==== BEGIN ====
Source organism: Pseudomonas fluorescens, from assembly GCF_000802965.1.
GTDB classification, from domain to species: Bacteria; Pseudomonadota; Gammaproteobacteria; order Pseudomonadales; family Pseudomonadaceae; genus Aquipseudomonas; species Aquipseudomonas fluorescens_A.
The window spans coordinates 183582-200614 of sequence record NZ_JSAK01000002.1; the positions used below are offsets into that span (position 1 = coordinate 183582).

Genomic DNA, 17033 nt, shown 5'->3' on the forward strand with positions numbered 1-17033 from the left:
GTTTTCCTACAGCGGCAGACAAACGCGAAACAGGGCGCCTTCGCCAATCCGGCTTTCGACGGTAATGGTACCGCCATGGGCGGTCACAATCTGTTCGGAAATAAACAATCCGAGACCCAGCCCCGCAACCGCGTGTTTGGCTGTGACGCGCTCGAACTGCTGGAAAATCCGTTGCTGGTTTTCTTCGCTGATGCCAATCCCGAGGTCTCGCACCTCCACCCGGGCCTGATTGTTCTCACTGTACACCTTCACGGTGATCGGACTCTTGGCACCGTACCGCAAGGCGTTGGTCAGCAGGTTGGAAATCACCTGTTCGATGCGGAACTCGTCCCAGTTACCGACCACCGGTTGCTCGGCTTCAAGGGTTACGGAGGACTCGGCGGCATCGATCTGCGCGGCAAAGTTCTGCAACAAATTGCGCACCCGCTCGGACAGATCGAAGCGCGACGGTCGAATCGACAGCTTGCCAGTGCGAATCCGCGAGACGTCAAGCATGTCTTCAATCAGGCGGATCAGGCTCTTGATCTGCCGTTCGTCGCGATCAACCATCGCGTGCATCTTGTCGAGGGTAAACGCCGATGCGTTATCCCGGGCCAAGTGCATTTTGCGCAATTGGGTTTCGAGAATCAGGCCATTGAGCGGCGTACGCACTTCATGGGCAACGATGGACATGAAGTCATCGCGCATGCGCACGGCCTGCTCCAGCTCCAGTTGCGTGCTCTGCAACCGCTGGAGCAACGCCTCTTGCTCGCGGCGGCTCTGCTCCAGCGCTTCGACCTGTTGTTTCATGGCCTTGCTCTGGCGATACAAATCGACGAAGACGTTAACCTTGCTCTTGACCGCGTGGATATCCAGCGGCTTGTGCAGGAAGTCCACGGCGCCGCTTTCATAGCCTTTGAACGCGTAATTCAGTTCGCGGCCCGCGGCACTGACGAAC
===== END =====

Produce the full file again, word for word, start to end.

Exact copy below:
Source organism: Pseudomonas fluorescens, from assembly GCF_000802965.1.
GTDB classification, from domain to species: Bacteria; Pseudomonadota; Gammaproteobacteria; order Pseudomonadales; family Pseudomonadaceae; genus Aquipseudomonas; species Aquipseudomonas fluorescens_A.
The window spans coordinates 183582-200614 of sequence record NZ_JSAK01000002.1; the positions used below are offsets into that span (position 1 = coordinate 183582).

Genomic DNA, 17033 nt, shown 5'->3' on the forward strand with positions numbered 1-17033 from the left:
GTTTTCCTACAGCGGCAGACAAACGCGAAACAGGGCGCCTTCGCCAATCCGGCTTTCGACGGTAATGGTACCGCCATGGGCGGTCACAATCTGTTCGGAAATAAACAATCCGAGACCCAGCCCCGCAACCGCGTGTTTGGCTGTGACGCGCTCGAACTGCTGGAAAATCCGTTGCTGGTTTTCTTCGCTGATGCCAATCCCGAGGTCTCGCACCTCCACCCGGGCCTGATTGTTCTCACTGTACACCTTCACGGTGATCGGACTCTTGGCACCGTACCGCAAGGCGTTGGTCAGCAGGTTGGAAATCACCTGTTCGATGCGGAACTCGTCCCAGTTACCGACCACCGGTTGCTCGGCTTCAAGGGTTACGGAGGACTCGGCGGCATCGATCTGCGCGGCAAAGTTCTGCAACAAATTGCGCACCCGCTCGGACAGATCGAAGCGCGACGGTCGAATCGACAGCTTGCCAGTGCGAATCCGCGAGACGTCAAGCATGTCTTCAATCAGGCGGATCAGGCTCTTGATCTGCCGTTCGTCGCGATCAACCATCGCGTGCATCTTGTCGAGGGTAAACGCCGATGCGTTATCCCGGGCCAAGTGCATTTTGCGCAATTGGGTTTCGAGAATCAGGCCATTGAGCGGCGTACGCACTTCATGGGCAACGATGGACATGAAGTCATCGCGCATGCGCACGGCCTGCTCCAGCTCCAGTTGCGTGCTCTGCAACCGCTGGAGCAACGCCTCTTGCTCGCGGCGGCTCTGCTCCAGCGCTTCGACCTGTTGTTTCATGGCCTTGCTCTGGCGATACAAATCGACGAAGACGTTAACCTTGCTCTTGACCGCGTGGATATCCAGCGGCTTGTGCAGGAAGTCCACGGCGCCGCTTTCATAGCCTTTGAACGCGTAATTCAGTTCGCGGCCCGCGGCACTGACGAAC